One area that’s often overlooked, is how do these pets get to work?  Great if the employee lives a walkable distance from the office, but what about those travelling from further afield? And what happens during the day if their owners need to travel to appointments, particularly in company vehicles?

Clunk, click every trip?

On a sunny day we have probably all smiled at the cute dog with its head stuck out of the car window enjoying the breeze, but no one would dream of driving with an unsecured child — because it’s dangerous and illegal. However when it comes to pets, only 44% of motorists say they take proper precautions and restrain their pets correctly.

It’s easy to forget that a pet moving around the vehicle or barking, can be a huge distraction. And if the driver breaks suddenly, they would be hurled like a missile and possibly seriously injured.

Protect yourself and your pets

So the company “bring your pet to work” policy needs to go further than looking at the office, the types of pets allowed (we might be tempted to pull a sickie if we had to share our work space with a snake!) and team agreement — it should also extend to travel. If you need help putting this into practice, do call The HR Dept. As well as preventing people problems, we also prevent pet problems!

What business owners can learn from Australia’s cheating cricketers.

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So much has already been written about the ball-tampering scandal that has hit Cricket Australia. But what could business owners learn from this?

Expectations of staff should be set from the top that projects and tasks will be completed on-time, and to a high level to meet your company goals. But what if there was a perception from the team that these targets should be met no matter what? That the ends justify the means.

The ruinous impact of ruthless competitiveness

In sport, psychologists talk about the ruinous impact of ruthless competitiveness, whereby winning matters above all else. This is exactly what took hold in the Australian cricket team, where the desire to gain a competitive advantage against South Africa led to the hatching of the unethical plan. The final version of events will be confirmed in time, but it appears the ball tampering tactics were devised by the leadership team of captain Steve Smith and vice-captain David Warner, and that they influenced a junior player to carry them out.

It all unravelled and the three individuals concerned have been severely punished as well as facing the wrath of the wider public. There has been a sense of national shame with many, many questions asked about how this was considered an acceptable way of winning.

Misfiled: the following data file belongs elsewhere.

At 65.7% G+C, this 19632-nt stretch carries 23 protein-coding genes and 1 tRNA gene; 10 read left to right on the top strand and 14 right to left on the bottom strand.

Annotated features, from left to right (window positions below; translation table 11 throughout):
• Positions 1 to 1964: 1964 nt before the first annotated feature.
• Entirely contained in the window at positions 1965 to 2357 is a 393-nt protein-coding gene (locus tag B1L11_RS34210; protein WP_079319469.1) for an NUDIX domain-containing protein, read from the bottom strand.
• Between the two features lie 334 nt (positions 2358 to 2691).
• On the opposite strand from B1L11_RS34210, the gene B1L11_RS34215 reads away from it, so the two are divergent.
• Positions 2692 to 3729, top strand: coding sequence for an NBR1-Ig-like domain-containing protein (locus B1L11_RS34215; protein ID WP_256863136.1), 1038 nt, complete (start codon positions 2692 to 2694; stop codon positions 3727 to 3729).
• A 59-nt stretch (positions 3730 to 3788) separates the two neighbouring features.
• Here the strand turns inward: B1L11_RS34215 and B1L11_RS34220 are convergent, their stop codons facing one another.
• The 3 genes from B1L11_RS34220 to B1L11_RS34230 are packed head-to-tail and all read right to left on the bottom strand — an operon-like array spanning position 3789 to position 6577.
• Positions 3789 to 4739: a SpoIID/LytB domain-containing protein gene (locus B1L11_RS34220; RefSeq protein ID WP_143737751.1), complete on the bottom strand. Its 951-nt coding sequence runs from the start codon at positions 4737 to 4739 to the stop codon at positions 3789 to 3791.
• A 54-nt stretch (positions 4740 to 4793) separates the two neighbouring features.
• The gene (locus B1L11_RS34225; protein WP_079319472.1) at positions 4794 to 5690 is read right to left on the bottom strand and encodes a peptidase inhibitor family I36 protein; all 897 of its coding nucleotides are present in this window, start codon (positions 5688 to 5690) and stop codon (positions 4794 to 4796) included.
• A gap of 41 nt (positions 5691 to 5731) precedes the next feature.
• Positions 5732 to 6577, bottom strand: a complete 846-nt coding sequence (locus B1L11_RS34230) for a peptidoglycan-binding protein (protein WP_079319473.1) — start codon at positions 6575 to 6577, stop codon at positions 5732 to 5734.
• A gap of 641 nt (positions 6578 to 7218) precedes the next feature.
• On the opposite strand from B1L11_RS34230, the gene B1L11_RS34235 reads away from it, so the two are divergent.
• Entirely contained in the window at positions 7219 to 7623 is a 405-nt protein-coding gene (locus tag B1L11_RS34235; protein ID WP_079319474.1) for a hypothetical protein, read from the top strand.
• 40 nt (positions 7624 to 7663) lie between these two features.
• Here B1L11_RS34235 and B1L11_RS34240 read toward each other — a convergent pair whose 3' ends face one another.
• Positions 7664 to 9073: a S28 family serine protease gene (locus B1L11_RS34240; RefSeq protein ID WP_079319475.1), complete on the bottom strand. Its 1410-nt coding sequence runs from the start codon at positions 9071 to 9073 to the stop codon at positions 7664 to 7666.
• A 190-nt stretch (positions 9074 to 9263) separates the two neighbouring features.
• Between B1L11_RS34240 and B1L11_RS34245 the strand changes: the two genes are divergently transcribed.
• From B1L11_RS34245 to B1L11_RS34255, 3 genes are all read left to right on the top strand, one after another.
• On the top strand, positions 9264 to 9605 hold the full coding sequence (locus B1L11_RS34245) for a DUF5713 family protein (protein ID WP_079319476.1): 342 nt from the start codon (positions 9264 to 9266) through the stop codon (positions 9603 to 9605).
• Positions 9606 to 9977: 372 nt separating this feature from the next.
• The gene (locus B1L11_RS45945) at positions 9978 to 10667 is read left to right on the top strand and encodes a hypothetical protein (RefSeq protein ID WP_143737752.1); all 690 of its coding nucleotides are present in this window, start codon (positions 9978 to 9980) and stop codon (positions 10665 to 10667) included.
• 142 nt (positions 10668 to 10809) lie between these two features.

Setting the right expectations within businesses

Let’s look at this from a business perspective. The owner and senior managers set the expectations, and the managers work with their teams to meet them. If the culture and values are not right and the expectations are unachievable, businesses are risking bad behaviour taking seed. The same is true if there are extreme penalties for not meeting expectations.

Un-diverse, small and closed-shop leadership teams can be subject to damaging group-think, whereby bad ideas go unchallenged. An unhealthy team culture may mean that team members feel they must be deferential to their manager’s instruction – even if they know it is wrong. What if one of your staff wanted to speak out or whistle-blow about unethical team practices or management expectations? Do you have the right policies and procedures in place and the culture to be able to deal with it?

Business owners should be wary of putting too much pressure on their team through unachievable targets or penalties that invite stretching of the rules or bad behaviour. It is worth pausing to consider whether all your team know and live by your values. Are you accessible so that even the most junior person within your organisation knows that they can report bad practice by managers without fear?

Expert help with management culture

Getting this culture right, along with the correct structural policies and procedures, can be a challenge for any business. But, as events from the world of cricket have shown,  it is arguable that you can’t afford not to try.  Professional, external advice can be extremely helpful here, adding vital perspective. To discuss how we can help with this, speak to your local HR Dept adviser.

Why bullying needs to be banished from the workplace

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Workplace bullying can have a devastating impact on the individual and erode your organisation’s culture. It is a risk to health and safety because it may affect the mental and physical health of workers.

There is no place for bullying behaviour at work and organisations must take responsibility for stamping it out or face the consequences. With the current spotlight firmly on harassment in the workplace, this is a real risk area for business owners if not taken seriously.